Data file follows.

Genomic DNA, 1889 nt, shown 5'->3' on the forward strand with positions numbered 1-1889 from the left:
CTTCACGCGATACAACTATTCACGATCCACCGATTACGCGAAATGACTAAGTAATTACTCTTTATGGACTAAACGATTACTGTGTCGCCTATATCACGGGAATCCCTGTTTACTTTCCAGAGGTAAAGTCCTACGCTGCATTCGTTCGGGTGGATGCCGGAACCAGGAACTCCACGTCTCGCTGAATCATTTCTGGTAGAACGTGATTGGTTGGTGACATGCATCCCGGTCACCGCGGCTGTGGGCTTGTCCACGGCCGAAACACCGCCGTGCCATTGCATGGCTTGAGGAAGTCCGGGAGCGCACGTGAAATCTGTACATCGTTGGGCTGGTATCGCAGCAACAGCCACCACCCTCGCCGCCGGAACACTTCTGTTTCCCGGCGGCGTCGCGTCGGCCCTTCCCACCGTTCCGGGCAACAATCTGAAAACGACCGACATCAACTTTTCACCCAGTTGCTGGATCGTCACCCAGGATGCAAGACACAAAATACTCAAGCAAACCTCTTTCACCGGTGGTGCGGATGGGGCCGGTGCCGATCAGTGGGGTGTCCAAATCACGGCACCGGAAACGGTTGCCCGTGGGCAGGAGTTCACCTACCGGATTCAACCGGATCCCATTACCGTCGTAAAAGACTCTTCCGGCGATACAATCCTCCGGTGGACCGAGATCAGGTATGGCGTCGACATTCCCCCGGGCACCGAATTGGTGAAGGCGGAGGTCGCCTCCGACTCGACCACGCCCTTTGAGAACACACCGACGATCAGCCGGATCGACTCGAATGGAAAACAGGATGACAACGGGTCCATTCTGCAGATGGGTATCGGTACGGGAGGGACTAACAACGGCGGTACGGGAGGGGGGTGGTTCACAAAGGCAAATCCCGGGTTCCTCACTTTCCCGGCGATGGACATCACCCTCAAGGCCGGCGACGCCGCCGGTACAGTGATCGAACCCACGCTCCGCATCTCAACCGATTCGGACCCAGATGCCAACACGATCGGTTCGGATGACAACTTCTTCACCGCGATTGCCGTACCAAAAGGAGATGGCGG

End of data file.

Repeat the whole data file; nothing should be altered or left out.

Genomic DNA, 1889 nt, shown 5'->3' on the forward strand with positions numbered 1-1889 from the left:
CTTCACGCGATACAACTATTCACGATCCACCGATTACGCGAAATGACTAAGTAATTACTCTTTATGGACTAAACGATTACTGTGTCGCCTATATCACGGGAATCCCTGTTTACTTTCCAGAGGTAAAGTCCTACGCTGCATTCGTTCGGGTGGATGCCGGAACCAGGAACTCCACGTCTCGCTGAATCATTTCTGGTAGAACGTGATTGGTTGGTGACATGCATCCCGGTCACCGCGGCTGTGGGCTTGTCCACGGCCGAAACACCGCCGTGCCATTGCATGGCTTGAGGAAGTCCGGGAGCGCACGTGAAATCTGTACATCGTTGGGCTGGTATCGCAGCAACAGCCACCACCCTCGCCGCCGGAACACTTCTGTTTCCCGGCGGCGTCGCGTCGGCCCTTCCCACCGTTCCGGGCAACAATCTGAAAACGACCGACATCAACTTTTCACCCAGTTGCTGGATCGTCACCCAGGATGCAAGACACAAAATACTCAAGCAAACCTCTTTCACCGGTGGTGCGGATGGGGCCGGTGCCGATCAGTGGGGTGTCCAAATCACGGCACCGGAAACGGTTGCCCGTGGGCAGGAGTTCACCTACCGGATTCAACCGGATCCCATTACCGTCGTAAAAGACTCTTCCGGCGATACAATCCTCCGGTGGACCGAGATCAGGTATGGCGTCGACATTCCCCCGGGCACCGAATTGGTGAAGGCGGAGGTCGCCTCCGACTCGACCACGCCCTTTGAGAACACACCGACGATCAGCCGGATCGACTCGAATGGAAAACAGGATGACAACGGGTCCATTCTGCAGATGGGTATCGGTACGGGAGGGACTAACAACGGCGGTACGGGAGGGGGGTGGTTCACAAAGGCAAATCCCGGGTTCCTCACTTTCCCGGCGATGGACATCACCCTCAAGGCCGGCGACGCCGCCGGTACAGTGATCGAACCCACGCTCCGCATCTCAACCGATTCGGACCCAGATGCCAACACGATCGGTTCGGATGACAACTTCTTCACCGCGATTGCCGTACCAAAAGGAGATGGCGG